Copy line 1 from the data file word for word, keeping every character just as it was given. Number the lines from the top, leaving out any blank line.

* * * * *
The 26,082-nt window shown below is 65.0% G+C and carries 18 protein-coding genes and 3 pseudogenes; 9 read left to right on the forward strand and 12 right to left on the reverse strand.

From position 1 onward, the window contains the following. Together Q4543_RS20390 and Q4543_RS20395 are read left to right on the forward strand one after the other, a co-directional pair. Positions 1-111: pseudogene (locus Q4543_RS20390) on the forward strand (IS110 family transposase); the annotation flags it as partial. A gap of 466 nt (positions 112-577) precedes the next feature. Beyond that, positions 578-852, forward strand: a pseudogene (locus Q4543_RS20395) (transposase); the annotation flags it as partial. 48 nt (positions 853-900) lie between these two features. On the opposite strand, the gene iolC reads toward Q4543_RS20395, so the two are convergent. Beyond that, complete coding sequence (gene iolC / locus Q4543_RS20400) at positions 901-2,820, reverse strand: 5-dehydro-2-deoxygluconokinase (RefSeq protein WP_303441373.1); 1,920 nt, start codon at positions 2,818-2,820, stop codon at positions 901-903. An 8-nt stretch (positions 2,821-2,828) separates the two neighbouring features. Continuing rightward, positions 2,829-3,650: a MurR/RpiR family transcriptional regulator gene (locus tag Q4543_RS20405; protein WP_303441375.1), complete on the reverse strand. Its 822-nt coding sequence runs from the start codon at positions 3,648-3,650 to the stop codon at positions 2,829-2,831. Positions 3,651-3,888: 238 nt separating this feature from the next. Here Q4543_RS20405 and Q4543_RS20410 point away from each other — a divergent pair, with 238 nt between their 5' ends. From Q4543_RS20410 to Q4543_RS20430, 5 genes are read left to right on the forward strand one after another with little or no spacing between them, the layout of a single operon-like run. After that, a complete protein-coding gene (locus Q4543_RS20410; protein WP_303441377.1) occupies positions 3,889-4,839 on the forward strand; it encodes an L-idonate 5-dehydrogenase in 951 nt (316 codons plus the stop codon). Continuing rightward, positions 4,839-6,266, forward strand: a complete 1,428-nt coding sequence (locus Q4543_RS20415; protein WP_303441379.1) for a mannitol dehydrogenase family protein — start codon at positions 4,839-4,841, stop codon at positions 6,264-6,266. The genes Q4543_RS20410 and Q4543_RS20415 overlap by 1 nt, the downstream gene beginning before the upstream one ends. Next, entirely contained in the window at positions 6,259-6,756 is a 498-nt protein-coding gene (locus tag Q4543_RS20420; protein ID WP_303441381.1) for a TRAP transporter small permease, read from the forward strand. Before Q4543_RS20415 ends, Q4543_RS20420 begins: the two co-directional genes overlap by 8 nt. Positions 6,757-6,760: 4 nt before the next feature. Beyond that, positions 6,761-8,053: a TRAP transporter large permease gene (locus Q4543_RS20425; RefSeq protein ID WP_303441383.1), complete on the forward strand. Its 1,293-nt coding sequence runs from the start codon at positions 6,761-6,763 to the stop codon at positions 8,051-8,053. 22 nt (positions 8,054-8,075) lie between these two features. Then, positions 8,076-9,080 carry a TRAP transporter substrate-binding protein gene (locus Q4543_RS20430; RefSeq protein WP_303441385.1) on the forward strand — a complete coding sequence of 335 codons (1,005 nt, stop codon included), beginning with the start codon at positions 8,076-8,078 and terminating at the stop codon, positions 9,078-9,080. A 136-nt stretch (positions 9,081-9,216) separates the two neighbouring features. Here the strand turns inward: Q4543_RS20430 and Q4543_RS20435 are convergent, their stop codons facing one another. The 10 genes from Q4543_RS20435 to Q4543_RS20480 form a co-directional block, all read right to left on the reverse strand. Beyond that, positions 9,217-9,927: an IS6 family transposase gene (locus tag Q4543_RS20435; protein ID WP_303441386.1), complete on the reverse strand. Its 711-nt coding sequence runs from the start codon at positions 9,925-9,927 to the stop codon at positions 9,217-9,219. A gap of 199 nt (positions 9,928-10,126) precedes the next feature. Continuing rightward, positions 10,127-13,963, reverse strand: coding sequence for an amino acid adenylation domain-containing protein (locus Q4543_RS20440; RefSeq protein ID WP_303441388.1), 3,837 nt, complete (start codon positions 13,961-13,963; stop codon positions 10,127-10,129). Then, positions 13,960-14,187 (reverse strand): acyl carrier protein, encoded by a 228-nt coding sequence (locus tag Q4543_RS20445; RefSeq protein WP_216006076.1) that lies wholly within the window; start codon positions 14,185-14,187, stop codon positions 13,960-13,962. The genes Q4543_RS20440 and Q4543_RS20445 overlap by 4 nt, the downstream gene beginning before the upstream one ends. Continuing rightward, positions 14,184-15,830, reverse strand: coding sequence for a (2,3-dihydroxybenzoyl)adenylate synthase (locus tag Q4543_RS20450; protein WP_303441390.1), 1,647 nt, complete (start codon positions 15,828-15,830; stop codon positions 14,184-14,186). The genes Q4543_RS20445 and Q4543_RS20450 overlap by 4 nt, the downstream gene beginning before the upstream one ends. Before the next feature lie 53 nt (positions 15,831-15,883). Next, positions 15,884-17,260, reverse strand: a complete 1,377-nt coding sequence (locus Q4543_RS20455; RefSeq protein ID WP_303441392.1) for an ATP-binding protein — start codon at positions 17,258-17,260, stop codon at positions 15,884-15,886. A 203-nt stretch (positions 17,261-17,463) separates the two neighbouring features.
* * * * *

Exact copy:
The 26,082-nt window shown below is 65.0% G+C and carries 18 protein-coding genes and 3 pseudogenes; 9 read left to right on the forward strand and 12 right to left on the reverse strand.